The Rome Film Festival to award its first posthumous award to the Russian filmmaker, who died in February.
The 8th Rome Film Festival (Nov 8-17) is to present its Lifetime Achievement Award to the family of Russian filmmaker Aleksei Yuryevich German, who died in February aged 74.
The director, who was based in Saint Petersburg, was informed of the award late last year, so as to accompany the release of his new film Hard To Be a God (Trudno byt’ bogom).
The award will be accepted by Svetlana Karmalita, the director’s widow, partner in all of his most personal projects and screenwriter for the filmmaker’s last two features, along with their son Aleksei A. German, who won the Silver Lion at the 2008 Venice Film Festival for Paper Soldier.
Following the ceremony, the world premiere of Hard To Be a God will be screened. Described as a “philosophical science-fiction epic”, the film was inspired by the 1964 cult novel of the same name, written by brothers Boris and Arkady Strugatsky.
The festival’s artistic director, Marco Mueller, said of the filmmaker: “He stood by every film in his highly personal opus, which he produced against everyone and everything, in the course of an artistic and philosophical progression that is absolutely mind-boggling, displaying a powerful auteurist imprint even in his first ‘real’ feature-length film, the heretic Trial on the Road (Proverka na Dorogakh, 1971-1985).
“A controversial figure for any regime, German soon began his battle against the censors and the bureaucracy of the Soviet filmmaking system, which continued throughout Brezhnev’s rule. Not only because his films broke the rules and wilfully neglected the practices of post-thaw Socialist realism, but above all, because had his filmmaking, as an auteur, become successful, it would have disrupted existing theoretical, ethical, and stylistic structures and themes. His explosive influence had to be stopped.
“In his 46-year career as a director, German was therefore allowed to make only five films and a half - the ‘half’ was a debut co-directorship.”
“His attention to the difference with respect to the demands of the present, his predilection for dissent rather than consent, alarmed non-Socialist Russia’s commercial system, which then invented new obstacles to the filmmaker’s tenacious creative impetus.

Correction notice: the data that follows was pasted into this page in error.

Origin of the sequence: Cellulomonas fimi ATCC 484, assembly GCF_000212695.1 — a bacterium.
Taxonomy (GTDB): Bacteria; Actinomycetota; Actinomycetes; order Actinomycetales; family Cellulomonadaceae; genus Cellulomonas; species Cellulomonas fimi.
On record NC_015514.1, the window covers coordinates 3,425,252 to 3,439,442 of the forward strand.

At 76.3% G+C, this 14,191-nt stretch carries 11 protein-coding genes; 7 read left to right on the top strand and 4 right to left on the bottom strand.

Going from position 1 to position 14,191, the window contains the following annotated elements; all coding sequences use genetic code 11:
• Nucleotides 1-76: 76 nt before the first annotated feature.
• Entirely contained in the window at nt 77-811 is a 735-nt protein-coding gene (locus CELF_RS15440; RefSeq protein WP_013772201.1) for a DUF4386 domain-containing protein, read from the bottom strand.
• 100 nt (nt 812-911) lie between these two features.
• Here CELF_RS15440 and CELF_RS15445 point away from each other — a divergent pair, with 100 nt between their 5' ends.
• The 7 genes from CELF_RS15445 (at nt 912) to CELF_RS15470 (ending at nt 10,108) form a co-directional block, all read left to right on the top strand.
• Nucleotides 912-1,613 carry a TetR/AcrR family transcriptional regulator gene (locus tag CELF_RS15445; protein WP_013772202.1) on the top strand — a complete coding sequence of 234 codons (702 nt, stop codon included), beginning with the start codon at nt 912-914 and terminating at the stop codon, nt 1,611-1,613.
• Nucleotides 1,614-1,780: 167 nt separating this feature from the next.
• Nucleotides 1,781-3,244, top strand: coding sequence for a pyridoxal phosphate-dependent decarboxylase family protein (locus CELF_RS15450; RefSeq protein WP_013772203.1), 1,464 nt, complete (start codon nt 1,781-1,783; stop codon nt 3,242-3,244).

“But that did not stop him from developing ambitious projects, which led to the production of extreme films such as Khrustalyov, My Car! (Khrustalyov, mashinu! - in competition at Cannes in 1998) and Hard To Be a God.”
Forty years in the making
Hard To Be a God was a project that German had been thinking about since the mid-1960s. He tried to make it in 1964 as his debut but to respect the rules of Lenfilm, the production company for which the director always worked, he made Trial on the Road instead.
The project was later approved by Goskino, the State agency responsible for organizing filmmaking in the Soviet Union, but in 1968, after the uprising in Prague, the authorization was revoked for ideological reasons.
More than 30 years later the director returned to the project. The film was shot between the autumn of 2000 and August 2006, involving the construction of castles near Prague and on the sets at Lenfilm. The shoot took so long that some of the actors died of old age and post-production phase took more than five years.
After German died in February, the film was completed by his wife and closest collaborator, Svetlana Karmalita, and by their son Aleksei A. German.
The film centres on a group of scientists who are sent to the planet Arkanar to help the local population, which is going through a historical phase equivalent to the Medieval Age, in which a ban has been issued not only on intellectuals, but on anyone who simply knows how to read and write.
The protagonists, who work incognito, have been forbidden to influence political and historical events. But leading character Don Rumata attempts to save the local intellectuals from their punishment and cannot avoid taking a position: “What would you do in God’s place?”